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Time to Refresh the Winter Survival Kit

Winter Survival KitIf you haven’t assembled a winter survival kit yet, here’s a list of items you may want to consider keeping in your vehicle during the long, cold months. 

If you already have a winter survival kit it’s good to review a few of the contents and make sure they are useful should they be needed.

Winter Survival Items to Check if they Need Replacing

  • Food and/or water- Check expiration dates. If you don’t remove your kit during the hot months, chances are any food items are a bit funky or water got used.
  • Batteries- Batteries in flashlights, battery operated flares, etc 
  • Emergency contact numbers- have any changed?
  • Salt/sand supply- was it depleted last season? Is there enough should you need it?

Besides checking on the condition of the above supplies, make sure your other items haven’t been removed or used for another purpose. It’s important to have a shovel and jumper cables in your trunk, along with very warm blankets and winter gear. To check on conditions of Minnesota roads, you can go to MN 511

Preparing for Winter Roads

It won’t be long and we Minnesotan’s will be preparing for winter driving. Yuck! Whether we like it or not, we have to drive in miserable conditions. Having a winter survival kit in the car is a must, but here’s a few other items I always make sure I have along, so I don’t drive myself nuts with worry.

1. Cell phone and charger. I know it’s not the end all, but it helps put my mind at ease should we have car trouble.

2. Plenty of blankets. Whether we use them in an emergency or not, the kids love having the comfy, cozy blankets in the truck. Some days even the truck’s heater isn’t enough to cut the cold wind that makes its way in. A blanket along side the door can be a really nice buffer.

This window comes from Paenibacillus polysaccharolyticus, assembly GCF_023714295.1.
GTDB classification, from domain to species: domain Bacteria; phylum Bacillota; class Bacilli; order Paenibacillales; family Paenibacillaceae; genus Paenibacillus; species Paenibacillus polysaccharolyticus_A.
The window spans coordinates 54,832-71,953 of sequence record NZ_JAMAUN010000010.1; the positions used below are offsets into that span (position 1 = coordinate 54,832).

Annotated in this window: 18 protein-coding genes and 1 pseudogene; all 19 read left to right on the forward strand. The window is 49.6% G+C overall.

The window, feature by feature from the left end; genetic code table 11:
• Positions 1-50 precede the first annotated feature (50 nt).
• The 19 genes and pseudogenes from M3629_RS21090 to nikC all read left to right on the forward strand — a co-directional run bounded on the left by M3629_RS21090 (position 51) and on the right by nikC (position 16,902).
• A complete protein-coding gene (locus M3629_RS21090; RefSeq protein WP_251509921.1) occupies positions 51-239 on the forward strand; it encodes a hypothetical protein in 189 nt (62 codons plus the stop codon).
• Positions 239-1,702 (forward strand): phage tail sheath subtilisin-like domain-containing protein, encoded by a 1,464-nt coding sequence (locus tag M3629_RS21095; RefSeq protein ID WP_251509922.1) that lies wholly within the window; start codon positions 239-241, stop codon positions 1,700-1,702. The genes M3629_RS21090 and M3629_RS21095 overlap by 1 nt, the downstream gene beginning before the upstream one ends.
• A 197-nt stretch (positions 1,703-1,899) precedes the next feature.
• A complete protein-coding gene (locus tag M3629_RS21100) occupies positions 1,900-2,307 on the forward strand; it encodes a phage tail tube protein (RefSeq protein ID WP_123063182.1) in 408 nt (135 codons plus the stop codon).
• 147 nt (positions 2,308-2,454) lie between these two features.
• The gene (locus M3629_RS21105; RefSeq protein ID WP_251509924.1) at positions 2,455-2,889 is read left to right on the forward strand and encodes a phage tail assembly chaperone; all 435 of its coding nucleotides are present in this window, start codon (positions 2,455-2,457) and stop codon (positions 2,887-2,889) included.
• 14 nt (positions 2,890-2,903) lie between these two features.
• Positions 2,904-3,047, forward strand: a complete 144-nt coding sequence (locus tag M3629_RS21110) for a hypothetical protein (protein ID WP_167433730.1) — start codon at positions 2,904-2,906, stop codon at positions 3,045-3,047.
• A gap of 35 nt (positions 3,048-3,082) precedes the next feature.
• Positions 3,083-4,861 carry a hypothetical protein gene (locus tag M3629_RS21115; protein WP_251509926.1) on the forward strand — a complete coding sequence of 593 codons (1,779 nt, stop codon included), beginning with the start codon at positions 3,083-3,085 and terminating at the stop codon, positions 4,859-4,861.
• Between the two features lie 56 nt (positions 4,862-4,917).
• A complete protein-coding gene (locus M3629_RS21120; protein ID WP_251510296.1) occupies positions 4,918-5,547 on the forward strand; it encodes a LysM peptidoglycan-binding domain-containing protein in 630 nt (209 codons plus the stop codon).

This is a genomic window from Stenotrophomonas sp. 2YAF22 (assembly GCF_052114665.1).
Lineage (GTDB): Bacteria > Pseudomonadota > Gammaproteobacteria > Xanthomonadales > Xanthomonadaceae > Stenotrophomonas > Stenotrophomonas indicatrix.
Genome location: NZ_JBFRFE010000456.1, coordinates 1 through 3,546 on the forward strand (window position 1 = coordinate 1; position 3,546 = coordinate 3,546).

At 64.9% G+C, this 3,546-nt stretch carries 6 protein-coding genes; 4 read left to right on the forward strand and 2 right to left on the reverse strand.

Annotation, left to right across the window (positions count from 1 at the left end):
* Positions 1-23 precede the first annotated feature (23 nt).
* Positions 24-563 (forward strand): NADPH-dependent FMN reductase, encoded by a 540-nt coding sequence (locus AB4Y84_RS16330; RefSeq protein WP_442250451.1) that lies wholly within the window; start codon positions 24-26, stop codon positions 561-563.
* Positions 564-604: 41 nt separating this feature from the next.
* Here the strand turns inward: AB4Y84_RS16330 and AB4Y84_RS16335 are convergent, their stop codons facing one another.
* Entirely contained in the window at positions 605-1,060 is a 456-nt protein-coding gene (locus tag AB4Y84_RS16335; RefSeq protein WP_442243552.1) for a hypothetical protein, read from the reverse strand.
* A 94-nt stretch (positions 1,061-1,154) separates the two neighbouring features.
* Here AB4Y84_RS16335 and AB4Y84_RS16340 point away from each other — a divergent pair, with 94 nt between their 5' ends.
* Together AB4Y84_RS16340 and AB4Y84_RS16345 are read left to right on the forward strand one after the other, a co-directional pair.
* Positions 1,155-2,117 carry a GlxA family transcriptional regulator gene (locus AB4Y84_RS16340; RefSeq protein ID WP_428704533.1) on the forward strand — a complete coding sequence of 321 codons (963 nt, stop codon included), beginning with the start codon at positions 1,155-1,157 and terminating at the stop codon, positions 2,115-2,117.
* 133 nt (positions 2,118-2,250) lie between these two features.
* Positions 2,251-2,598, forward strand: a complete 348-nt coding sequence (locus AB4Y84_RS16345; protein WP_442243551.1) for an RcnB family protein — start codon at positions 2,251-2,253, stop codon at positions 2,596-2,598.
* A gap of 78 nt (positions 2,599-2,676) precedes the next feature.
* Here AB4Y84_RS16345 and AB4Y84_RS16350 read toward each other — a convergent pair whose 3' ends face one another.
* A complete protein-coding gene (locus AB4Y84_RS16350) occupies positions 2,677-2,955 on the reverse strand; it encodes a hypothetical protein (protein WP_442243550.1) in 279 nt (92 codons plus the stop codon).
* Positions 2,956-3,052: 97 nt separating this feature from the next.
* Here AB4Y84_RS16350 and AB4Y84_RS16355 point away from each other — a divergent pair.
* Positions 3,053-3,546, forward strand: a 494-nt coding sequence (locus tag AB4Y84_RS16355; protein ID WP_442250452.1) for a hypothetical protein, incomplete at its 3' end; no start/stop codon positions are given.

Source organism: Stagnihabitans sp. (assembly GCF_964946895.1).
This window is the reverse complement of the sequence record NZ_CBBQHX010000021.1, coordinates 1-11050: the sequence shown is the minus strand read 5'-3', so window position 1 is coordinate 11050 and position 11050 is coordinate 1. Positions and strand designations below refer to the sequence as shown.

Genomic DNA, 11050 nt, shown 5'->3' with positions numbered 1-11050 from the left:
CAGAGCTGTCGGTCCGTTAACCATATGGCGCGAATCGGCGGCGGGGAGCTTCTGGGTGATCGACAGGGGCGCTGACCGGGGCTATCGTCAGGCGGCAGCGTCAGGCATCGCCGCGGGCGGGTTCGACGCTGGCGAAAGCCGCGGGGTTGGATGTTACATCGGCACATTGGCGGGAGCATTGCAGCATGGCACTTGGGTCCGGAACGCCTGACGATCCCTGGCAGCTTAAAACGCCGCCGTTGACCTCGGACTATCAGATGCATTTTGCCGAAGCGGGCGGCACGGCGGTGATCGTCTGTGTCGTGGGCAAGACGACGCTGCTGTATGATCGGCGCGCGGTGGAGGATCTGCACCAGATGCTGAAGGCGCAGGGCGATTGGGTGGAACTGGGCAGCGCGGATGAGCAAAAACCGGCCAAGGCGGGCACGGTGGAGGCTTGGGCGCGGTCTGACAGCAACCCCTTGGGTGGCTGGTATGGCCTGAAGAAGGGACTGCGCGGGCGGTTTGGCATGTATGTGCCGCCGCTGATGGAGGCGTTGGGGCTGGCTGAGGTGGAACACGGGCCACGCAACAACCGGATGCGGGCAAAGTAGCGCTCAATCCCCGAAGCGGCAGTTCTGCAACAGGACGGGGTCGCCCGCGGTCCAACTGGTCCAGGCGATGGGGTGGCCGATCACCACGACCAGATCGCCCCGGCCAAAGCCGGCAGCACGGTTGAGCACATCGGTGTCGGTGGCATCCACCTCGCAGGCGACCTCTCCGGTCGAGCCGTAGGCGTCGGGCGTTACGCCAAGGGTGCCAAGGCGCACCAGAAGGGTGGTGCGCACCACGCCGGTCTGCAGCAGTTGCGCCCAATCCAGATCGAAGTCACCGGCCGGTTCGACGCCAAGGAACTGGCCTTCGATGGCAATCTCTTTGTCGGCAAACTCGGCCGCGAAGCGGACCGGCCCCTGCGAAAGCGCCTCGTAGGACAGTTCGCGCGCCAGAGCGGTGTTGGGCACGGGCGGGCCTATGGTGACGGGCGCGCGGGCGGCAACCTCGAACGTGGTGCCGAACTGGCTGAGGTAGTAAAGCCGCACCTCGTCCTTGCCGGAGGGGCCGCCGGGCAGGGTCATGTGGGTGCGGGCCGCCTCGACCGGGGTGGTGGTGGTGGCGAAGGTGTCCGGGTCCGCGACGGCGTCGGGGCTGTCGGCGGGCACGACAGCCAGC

3. A shovel. If you don’t need it, your fell traveler might. Having a shovel in your vehicle can help in a variety of situations.

4. Jumper cables. You never know when you might need to jump your car or help someone else jump their car. We’re known for Minnesota Nice, for a reason.

5. Ice scraper. Just because you get to park your car in the garage over night, doesn’t mean mother nature can’t dump a load of snow while you’re parked somewhere. You’ll want to be prepared.

6. Warm, practical hats and mittens. The cute ones you like to wear that match your coat are nice, but won’t save your digits in the icy, Minnesota wind. Always keep the thick, ugly, warm versions somewhere in your vehicle. This includes snow boots too.

7. All the rest of the items that are recommended in a winter survival kit.

And of course, always check your windshield wiper fluid, tire air pressure, oil, and gas level before leaving the driveway.

Where do Minnesotan’s find room to fit the kids or groceries? Very carefully. How do we haul food and gifts during the holidays? Plan months in advance, fill in every conceivable space, and always leave room for the critical, life-saving items.

Can you think of anything I’ve missed?

Assemble Your Winter Road Survival Kit

Your Tire Zoo crew works hard everyday to help keep families safe on the road. When you live in Minnesota, or anywhere in the upper Midwest, winter poses some extra road hazards for families, commuters, and transportation drivers. Staying safe and being ready for winter situations means keeping your tires in top notch condition AND assembling a winter survival kit to keep with you through the winter months.

While a winter survival kit in every vehicle is critical, many people opt to update it for the seasons and keep it stored in the trunk all year long.

 

Winter Survival Kit Ideas:

  • Winter coat, hat, and gloves
  • One or more blankets
  • First-aid kit
  • Non-perishable food such as granola bars, or crackers; even just some hard candy can help (If you have kids and allow eating in the car many of us could live for a couple days with what we find on the floor and between seats, don’t forget to check under the car-seat 🙂
  • “Strike anywhere” matches in a water-tight container
  • Candles and an empty coffee can to melt snow; a cup is a good idea as well
  • Flashlight with extra batteries
  • Small tool kit or at least an all purpose tool
  • Shovel
  • Jumper cables
  • Tow Rope
  • Reflector Triangles
  • List of Helpful Numbers: Insurance Company, AAA, Towing, Tire Zoo